penetrate into an agate deeper than about five millimeters,
or about 1/5 of an inch. Let it be understood at this point
that all coloring is done after the stone or slab is
completely cut and polished, otherwise grinding would expose
the uncolored material below.
After the agate has been soaked in the above solution for the
desired time, it should first be carefully dried in a warm
oven for from two to ten days. This is to remove as much free
moisture as possible prior to the "burning" to avoid possible
The agate is removed from the oven and while still warm is
placed in a crucible. The agates can be best packed in some
substance like fibrous asbestos or powdered magnesium oxide,
and the crucible covered (an iron crucible will do nicely). The
heat in the oven is raised very slowly, until the crucible
has reached a red heat. It is then allowed to cool very
slowly. This is best carried out by reducing the flame or
heat gradually. The agate must not be removed from the
crucible until the contents are completely cooled. It is
possible that some stones may not have the desired color. In
this case the soaking in the iron nitrate solution and the
oven "burning" can be repeated one or more times as desired.
Green colors can be produced in a number of ways. Two
"baths" in common employ saturated or strong solutions of
chromic acid or potassium bichromate. The solution of
chromic acid seems to be preferred, though the bichromate
salt is cheaper. The stone is placed in the chromic acid
solution for from eight to fourteen days, according to the
thickness and the "hardness" of the agate. Stones or slabs
over ten millimeters in thickness should remain in the bath
for a longer time six to eight weeks. The stones are then
removed from the bath and placed in a warm closed container
with lumps of ammonium carbonate, for at least two weeks. The
purpose here is to have the ammonia gas penetrate the agate
and cause a bright green precipitate of a chromate salt.
(Liquid ammonia solution would possibly bleach out some of
the soluble chromic acid or bichromate). After the agate is
removed from the ammonia gas chamber it is dried and then
gradually strongly heated in a crucible and oven as described
under red coloring.
As water evaporates from the warm solution additional water
can be added. The agate is removed from the sugar solution
and without washing is placed in sulphuric acid. Green colors
often do not come up to expectations. A muddy green or
bluish-green may be noted. Experiments will often solve the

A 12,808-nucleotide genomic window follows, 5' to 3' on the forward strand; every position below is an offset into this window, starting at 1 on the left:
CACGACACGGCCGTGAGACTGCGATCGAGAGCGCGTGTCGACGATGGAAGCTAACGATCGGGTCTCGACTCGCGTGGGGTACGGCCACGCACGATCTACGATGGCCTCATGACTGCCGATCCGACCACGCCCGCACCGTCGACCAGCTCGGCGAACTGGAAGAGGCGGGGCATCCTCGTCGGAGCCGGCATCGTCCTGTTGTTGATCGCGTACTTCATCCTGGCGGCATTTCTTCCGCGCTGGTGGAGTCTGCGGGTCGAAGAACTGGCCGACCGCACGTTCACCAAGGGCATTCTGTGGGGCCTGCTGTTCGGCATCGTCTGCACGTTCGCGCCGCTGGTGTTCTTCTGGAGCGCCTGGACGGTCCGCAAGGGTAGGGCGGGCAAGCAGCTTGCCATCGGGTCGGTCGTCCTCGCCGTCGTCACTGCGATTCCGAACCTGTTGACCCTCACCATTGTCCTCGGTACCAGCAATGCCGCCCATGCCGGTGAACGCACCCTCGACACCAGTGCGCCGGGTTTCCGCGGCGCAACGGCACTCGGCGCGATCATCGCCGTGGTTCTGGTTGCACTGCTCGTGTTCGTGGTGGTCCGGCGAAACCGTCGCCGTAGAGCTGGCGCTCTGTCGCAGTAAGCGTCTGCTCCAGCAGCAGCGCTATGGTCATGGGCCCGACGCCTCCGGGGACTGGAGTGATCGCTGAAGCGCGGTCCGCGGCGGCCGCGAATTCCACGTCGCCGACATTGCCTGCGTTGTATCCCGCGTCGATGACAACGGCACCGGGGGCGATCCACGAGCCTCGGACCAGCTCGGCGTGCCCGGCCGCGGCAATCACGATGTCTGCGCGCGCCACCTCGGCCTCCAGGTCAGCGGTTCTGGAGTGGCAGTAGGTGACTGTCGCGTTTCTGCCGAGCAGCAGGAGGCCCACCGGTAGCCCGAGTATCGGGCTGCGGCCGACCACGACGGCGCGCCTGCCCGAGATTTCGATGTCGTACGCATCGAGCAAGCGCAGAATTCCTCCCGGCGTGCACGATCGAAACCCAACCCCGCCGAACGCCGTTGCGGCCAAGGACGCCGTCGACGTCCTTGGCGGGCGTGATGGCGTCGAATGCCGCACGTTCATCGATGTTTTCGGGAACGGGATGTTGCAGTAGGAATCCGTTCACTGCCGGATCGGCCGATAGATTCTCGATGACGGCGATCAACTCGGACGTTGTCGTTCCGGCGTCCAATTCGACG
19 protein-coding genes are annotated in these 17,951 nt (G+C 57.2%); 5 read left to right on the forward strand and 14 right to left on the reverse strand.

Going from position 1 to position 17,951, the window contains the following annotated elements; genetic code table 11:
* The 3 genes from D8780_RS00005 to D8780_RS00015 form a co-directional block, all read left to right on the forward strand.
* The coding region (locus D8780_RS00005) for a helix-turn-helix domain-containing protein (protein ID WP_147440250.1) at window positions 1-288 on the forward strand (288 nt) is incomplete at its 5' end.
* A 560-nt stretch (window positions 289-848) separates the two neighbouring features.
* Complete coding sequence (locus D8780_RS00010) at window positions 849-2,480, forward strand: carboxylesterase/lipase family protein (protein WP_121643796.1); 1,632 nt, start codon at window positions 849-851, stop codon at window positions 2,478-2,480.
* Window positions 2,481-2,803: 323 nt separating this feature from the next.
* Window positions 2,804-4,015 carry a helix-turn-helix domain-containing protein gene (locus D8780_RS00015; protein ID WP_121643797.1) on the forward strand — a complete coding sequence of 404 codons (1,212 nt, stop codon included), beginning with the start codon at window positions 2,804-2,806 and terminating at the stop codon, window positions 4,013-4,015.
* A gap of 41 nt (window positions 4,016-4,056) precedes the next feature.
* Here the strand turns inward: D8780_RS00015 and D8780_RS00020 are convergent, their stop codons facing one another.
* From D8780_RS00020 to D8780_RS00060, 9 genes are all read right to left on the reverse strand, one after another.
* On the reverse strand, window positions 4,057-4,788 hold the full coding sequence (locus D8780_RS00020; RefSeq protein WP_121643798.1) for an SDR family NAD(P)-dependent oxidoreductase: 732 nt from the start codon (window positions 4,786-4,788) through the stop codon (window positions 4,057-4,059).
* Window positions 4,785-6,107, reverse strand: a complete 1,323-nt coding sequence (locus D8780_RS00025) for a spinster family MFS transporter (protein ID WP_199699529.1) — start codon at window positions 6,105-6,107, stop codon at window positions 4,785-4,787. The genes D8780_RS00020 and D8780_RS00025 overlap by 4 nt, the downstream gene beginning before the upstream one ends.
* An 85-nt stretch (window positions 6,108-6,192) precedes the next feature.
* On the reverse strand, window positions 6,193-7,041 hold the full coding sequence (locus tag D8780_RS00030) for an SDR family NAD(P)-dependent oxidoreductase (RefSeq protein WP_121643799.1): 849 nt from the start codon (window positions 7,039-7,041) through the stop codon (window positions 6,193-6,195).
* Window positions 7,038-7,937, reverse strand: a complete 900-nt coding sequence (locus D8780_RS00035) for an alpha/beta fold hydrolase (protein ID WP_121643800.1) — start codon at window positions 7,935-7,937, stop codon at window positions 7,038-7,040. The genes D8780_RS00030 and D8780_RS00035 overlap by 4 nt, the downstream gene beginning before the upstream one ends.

problem in various kinds of agate. Of the best methods so far
as I know them, I dare not say anything, since they should yet
Black - Carbon
Black coloring was first known to the Idar cutters in 1819,
and was discovered in an accidental manner. The agate is
first soaked in a solution of ordinary sugar, 375 grams to
one liter of water, or about as thick as flowing honey. The
earlier cutters employed diluted honey, hence this solution
is often called the honey bath. While the agate is in the
sugar solution the vessels should be kept warm, as this
seems to promote penetration. The stone is kept submerged for
from one week to three weeks, according to thickness,
"hardness," and depth of color desired. As water evaporates
from the warm solution additional water can be added. The
agate is removed from the sugar solution and without washing
is placed in sulphuric acid. The acid is slowly warmed and
then brought to a boiling or near the boiling point for about
fifteen minutes. The vessel should be covered and care should
be exercised to avoid the hot acid from spattering in the
eyes, skin or clothing. A large vessel is best and a hot
plate where the heat can be controlled is excellent. The
agate is permitted to cool with the acid for a few hours.
After the sulphuric acid treatment, a stone may tend to
"sweat," due to a small amount of acid remaining in the pores
of the agate. This can be eliminated by soaking the agate in
warm water for several hours of longer.
Blue coloring was first used at Idar in 1845. Two shades of
blue can be had, by the use of yellow prussiate of potassium
or by the use of the red prussiate of potassium
(ferrocyanides of potassium). Dissolve 250 grams of one of
(WARNING - poisonous) in one liter of water. The agate is
soaked in this solution for from one week to two weeks. This
bath should be kept warm, not too hot and should not be
boiled. The agate is then soaked in a solution of iron
vitriol (iron sulphate) for from four to eight days according
to the depth of color desired. No "burning" is needed in this
A darker blue color will be had if the iron sulphate
solution is acidified with a few drops of sulphuric and
nitric acid. While the agate is in the iron sulphate
solution it can be examined from time to time, and removed
when the desired color is noted. The solutions used in agate
coloring can be used repeatedly, by adding water to replace
evaporation and small amounts of the salts as the liquid
Some of the chemicals employed in agate coloring are
poisonous or corrosive and should be used with due caution.
In the use of the prussiate of potassium solutions, small
amounts of cyanide gas may be generated and care should be
used in the inhalation of these fumes. This can be best used
in a chemical laboratory under a hood, or outdoors where the
fumes can not reach a possibly dangerous concentration. Much
of the agate dyeing in Germany is done in the homes of the
cutters; the kitchen of the Idar, Germany, agate cutter is
often lined with various vessels where stones are receiving
their beauty baths.